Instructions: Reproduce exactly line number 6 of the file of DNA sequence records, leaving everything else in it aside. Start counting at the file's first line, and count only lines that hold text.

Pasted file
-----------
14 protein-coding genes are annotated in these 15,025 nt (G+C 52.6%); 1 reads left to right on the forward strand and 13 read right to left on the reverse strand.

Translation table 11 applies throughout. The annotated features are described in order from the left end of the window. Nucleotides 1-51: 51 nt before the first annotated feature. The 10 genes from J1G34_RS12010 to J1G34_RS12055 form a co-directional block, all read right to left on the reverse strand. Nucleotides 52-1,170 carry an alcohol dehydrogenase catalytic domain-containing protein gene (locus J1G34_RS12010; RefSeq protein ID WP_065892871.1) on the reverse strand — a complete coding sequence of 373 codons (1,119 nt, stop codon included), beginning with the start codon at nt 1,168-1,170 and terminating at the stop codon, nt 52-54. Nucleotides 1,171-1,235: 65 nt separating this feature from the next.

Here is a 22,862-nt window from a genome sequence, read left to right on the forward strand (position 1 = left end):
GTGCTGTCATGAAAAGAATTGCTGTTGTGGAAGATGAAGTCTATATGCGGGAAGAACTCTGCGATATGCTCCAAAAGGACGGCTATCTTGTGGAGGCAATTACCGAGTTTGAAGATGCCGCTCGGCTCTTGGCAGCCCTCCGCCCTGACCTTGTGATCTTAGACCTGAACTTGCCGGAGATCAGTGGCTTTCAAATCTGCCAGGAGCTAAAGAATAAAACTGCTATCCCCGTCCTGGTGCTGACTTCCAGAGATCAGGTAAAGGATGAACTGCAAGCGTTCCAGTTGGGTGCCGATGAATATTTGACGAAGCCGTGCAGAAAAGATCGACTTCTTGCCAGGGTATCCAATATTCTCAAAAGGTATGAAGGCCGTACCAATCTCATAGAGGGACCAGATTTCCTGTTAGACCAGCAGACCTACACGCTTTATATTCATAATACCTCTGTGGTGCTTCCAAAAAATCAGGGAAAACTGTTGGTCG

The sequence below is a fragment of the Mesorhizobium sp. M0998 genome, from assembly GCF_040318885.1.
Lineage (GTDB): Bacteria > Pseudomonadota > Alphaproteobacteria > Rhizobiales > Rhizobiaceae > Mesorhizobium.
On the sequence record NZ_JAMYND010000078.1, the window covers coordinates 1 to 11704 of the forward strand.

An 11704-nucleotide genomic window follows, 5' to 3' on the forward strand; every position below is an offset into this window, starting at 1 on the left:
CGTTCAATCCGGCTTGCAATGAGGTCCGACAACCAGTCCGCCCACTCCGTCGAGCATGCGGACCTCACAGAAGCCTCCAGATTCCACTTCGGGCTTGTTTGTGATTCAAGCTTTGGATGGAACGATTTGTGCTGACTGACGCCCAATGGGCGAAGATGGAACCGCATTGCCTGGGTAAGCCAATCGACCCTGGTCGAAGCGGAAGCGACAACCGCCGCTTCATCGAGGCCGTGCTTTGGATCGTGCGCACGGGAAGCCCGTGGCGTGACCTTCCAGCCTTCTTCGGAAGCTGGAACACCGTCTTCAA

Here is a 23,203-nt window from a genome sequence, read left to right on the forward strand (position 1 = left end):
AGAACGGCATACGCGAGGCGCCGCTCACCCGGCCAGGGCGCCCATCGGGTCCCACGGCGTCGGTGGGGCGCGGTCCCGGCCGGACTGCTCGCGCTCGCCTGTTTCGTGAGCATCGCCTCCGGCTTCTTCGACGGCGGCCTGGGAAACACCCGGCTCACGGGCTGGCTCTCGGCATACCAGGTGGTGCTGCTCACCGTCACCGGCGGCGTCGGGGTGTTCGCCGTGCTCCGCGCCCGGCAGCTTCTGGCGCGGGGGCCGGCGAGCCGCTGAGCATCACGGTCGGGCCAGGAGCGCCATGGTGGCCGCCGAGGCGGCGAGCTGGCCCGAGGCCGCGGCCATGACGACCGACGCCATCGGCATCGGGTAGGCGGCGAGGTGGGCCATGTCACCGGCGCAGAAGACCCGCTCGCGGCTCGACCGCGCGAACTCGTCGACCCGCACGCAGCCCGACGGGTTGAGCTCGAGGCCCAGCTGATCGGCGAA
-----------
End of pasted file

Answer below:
Lineage (GTDB): Bacteria > Pseudomonadota > Alphaproteobacteria > Rhizobiales > Rhizobiaceae > Mesorhizobium.